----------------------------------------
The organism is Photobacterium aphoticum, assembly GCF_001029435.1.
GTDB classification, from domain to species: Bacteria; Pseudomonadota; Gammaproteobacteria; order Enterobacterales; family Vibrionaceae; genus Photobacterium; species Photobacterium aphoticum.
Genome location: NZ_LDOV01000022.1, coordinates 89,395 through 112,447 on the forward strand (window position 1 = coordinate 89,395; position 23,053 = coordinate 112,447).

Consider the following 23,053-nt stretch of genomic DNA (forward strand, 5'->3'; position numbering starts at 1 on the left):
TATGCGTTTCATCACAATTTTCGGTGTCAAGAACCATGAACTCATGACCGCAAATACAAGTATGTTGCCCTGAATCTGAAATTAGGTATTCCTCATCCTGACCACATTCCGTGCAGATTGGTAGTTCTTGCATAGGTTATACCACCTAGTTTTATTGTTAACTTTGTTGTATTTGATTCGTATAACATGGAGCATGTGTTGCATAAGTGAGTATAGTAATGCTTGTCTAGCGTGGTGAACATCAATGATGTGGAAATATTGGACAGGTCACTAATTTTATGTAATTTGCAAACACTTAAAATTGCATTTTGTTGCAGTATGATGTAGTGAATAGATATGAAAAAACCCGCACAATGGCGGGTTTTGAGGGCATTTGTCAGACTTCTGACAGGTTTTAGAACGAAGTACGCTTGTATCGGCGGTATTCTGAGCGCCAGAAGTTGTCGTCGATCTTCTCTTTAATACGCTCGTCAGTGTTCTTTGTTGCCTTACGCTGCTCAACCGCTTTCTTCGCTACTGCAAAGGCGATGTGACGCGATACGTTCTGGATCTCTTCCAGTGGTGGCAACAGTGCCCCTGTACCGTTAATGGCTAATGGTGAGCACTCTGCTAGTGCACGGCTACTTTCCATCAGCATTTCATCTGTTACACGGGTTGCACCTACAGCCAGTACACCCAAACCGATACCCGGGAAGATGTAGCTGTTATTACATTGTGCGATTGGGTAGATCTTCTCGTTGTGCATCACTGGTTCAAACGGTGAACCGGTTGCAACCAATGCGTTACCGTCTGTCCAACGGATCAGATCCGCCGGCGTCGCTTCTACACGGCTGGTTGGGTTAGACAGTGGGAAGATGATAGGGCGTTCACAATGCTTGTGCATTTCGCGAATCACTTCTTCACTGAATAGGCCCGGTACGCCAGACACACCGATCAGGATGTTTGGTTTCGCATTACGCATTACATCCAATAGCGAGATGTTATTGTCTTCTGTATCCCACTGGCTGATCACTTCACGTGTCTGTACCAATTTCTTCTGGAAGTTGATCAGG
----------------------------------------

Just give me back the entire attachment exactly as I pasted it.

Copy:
The organism is Photobacterium aphoticum, assembly GCF_001029435.1.
GTDB classification, from domain to species: Bacteria; Pseudomonadota; Gammaproteobacteria; order Enterobacterales; family Vibrionaceae; genus Photobacterium; species Photobacterium aphoticum.
Genome location: NZ_LDOV01000022.1, coordinates 89,395 through 112,447 on the forward strand (window position 1 = coordinate 89,395; position 23,053 = coordinate 112,447).

Consider the following 23,053-nt stretch of genomic DNA (forward strand, 5'->3'; position numbering starts at 1 on the left):
TATGCGTTTCATCACAATTTTCGGTGTCAAGAACCATGAACTCATGACCGCAAATACAAGTATGTTGCCCTGAATCTGAAATTAGGTATTCCTCATCCTGACCACATTCCGTGCAGATTGGTAGTTCTTGCATAGGTTATACCACCTAGTTTTATTGTTAACTTTGTTGTATTTGATTCGTATAACATGGAGCATGTGTTGCATAAGTGAGTATAGTAATGCTTGTCTAGCGTGGTGAACATCAATGATGTGGAAATATTGGACAGGTCACTAATTTTATGTAATTTGCAAACACTTAAAATTGCATTTTGTTGCAGTATGATGTAGTGAATAGATATGAAAAAACCCGCACAATGGCGGGTTTTGAGGGCATTTGTCAGACTTCTGACAGGTTTTAGAACGAAGTACGCTTGTATCGGCGGTATTCTGAGCGCCAGAAGTTGTCGTCGATCTTCTCTTTAATACGCTCGTCAGTGTTCTTTGTTGCCTTACGCTGCTCAACCGCTTTCTTCGCTACTGCAAAGGCGATGTGACGCGATACGTTCTGGATCTCTTCCAGTGGTGGCAACAGTGCCCCTGTACCGTTAATGGCTAATGGTGAGCACTCTGCTAGTGCACGGCTACTTTCCATCAGCATTTCATCTGTTACACGGGTTGCACCTACAGCCAGTACACCCAAACCGATACCCGGGAAGATGTAGCTGTTATTACATTGTGCGATTGGGTAGATCTTCTCGTTGTGCATCACTGGTTCAAACGGTGAACCGGTTGCAACCAATGCGTTACCGTCTGTCCAACGGATCAGATCCGCCGGCGTCGCTTCTACACGGCTGGTTGGGTTAGACAGTGGGAAGATGATAGGGCGTTCACAATGCTTGTGCATTTCGCGAATCACTTCTTCACTGAATAGGCCCGGTACGCCAGACACACCGATCAGGATGTTTGGTTTCGCATTACGCATTACATCCAATAGCGAGATGTTATTGTCTTCTGTATCCCACTGGCTGATCACTTCACGTGTCTGTACCAATTTCTTCTGGAAGTTGATCAGG